With the U.S. and Europe struggling to escape recession, and China’s stellar economy displaying signs of exhaustion, it’s tough to find a region of the world that’s thriving on the logistics front. But here’s a hint: Follow the money — the oil money, that is.
Big-ticket investments in air, ocean and rail freight manufacturing is transforming the Middle East into a major global logistics hub, even as part of the region is mired in a geopolitical quagmire. Although Syria’s bloody conflict threatens to destabilize the region, Saudi Arabia and the Persian Gulf states are taking advantage of record high oil revenue to create a transportation cluster rivaling the hubs of the West.
The Middle East already is a major player in the global air cargo industry as regional airlines and airports take advantage of their location between the giant European and Asian markets. The region now accounts for 11.5 percent of the $70 billion global air freight market, up from 5 percent a decade ago, while it has just 8 percent of the world passenger market, according to the International Air Transport Association.
And its market share is growing as traffic declines in other recession-mired regions: Middle East carriers boosted volume by 16.4 percent in September from a year earlier, while the Asia-Pacific region was down 2.3 percent, North America declined 1 percent and Europe, 0.8 percent.
Emirates SkyCargo has ousted Lufthansa Cargo as the world’s third-largest freight airline. Its Dubai hub, which handled nearly 2.7 million tons of cargo in 2011 to overtake Frankfurt as the world’s seventh-largest cargo airport, is set to overtake sixth-ranked Paris Charles de Gaulle this year. With cargo allotted a stake of the airport’s $7.8 billion Strategic Plan 2020, Dubai is likely to climb higher in the world rankings.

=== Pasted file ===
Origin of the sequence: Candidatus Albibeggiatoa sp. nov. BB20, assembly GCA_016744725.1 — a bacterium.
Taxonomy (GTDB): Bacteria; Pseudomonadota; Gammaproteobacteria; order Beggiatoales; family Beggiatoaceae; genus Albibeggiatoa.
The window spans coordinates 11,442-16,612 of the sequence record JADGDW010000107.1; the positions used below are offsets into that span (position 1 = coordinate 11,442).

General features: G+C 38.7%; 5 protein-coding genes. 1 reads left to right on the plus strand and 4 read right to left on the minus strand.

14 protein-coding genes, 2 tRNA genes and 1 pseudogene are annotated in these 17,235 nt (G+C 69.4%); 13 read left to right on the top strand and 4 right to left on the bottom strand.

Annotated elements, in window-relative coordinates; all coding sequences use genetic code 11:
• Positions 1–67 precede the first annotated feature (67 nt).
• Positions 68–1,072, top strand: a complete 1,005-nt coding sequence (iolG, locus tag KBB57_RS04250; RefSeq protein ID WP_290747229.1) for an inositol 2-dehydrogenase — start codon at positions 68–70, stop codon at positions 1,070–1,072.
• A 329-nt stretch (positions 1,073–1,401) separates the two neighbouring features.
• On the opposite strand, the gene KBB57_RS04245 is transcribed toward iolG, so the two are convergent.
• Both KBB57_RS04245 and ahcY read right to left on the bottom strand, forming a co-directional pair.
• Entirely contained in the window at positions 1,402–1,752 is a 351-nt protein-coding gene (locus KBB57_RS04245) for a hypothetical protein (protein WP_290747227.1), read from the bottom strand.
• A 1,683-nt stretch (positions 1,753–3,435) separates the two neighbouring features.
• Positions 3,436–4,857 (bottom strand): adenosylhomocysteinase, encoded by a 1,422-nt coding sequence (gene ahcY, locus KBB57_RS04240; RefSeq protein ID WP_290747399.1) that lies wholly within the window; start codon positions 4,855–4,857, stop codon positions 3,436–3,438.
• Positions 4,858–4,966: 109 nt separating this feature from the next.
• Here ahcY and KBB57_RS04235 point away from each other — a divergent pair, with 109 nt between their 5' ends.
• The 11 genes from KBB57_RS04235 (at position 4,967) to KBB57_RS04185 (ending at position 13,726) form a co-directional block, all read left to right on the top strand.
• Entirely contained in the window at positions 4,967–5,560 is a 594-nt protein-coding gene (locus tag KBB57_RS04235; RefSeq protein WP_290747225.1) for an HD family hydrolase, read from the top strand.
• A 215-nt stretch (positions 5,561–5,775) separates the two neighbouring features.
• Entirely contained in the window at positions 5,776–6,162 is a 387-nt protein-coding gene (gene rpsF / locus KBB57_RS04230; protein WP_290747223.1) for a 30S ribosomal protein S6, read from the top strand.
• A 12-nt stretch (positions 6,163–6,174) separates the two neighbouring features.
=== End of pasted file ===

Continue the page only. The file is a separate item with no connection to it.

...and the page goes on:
Other regional carriers also are flexing their cargo muscles, led by Qatar Airways, which is converting 15 passenger jets into freighters and paid nearly $300 million for a
35 percent stake in financially troubled Cargolux, the world’s 10th-largest cargo carrier last year. It could achieve CEO Akbar al Baker’s target of becoming “one of the major players in cargo” by 2015, two years ahead of schedule, by taking majority control of Cargolux when the Luxembourg-based carrier executes a planned $750 million recapitalization in January. Meanwhile, Cargolux is expected to transfer its maintenance unit to Qatar to cut costs.
Saudia Cargo and Etihad Crystal Cargo also are boosting their freighter fleets and expanding their all-cargo networks at a time when leading Western operators such as Luft-hansa and Air France-KLM are cutting back.
The Middle East container shipping market is also on an extended upswing, with Persian Gulf and Red Sea ports boosting traffic to an estimated 33 million 20-foot-equivalent units in 2011 from 25 million TEUs in 2008 as they avoided the global slump that cut volumes in most other regional markets.
The region’s container terminal operators are adding capacity frantically to keep pace with surging trade, particularly on Asian routes. Dubai’s DP World, the world’s third-largest port operator, is expanding annual capacity at its flagship Jebel Ali terminal by 5 million TEUs to 19 million TEUs in 2014, to pull alongside European giants such as Rotterdam and Hamburg.
Neighbouring Abu Dhabi is catching up, opening a 2.5 million-TEU-a-year terminal at the Port of Khalifa in September that can double its capacity within 15 months and go as high as 15 million TEUs depending on market growth.
Saudi Arabia plans to boost capacity to 15 million TEUs in 2020 from 9 million TEUs now to keep pace with rapid growth; container volumes surged 26 percent at Jeddah and 21 percent at Damman in the first half of 2012. Most recently, Singapore’s PSA International formed a joint venture with Damman to develop and manage a second 1.8 million-TEU terminal on Saudi Arabia’s gulf coast.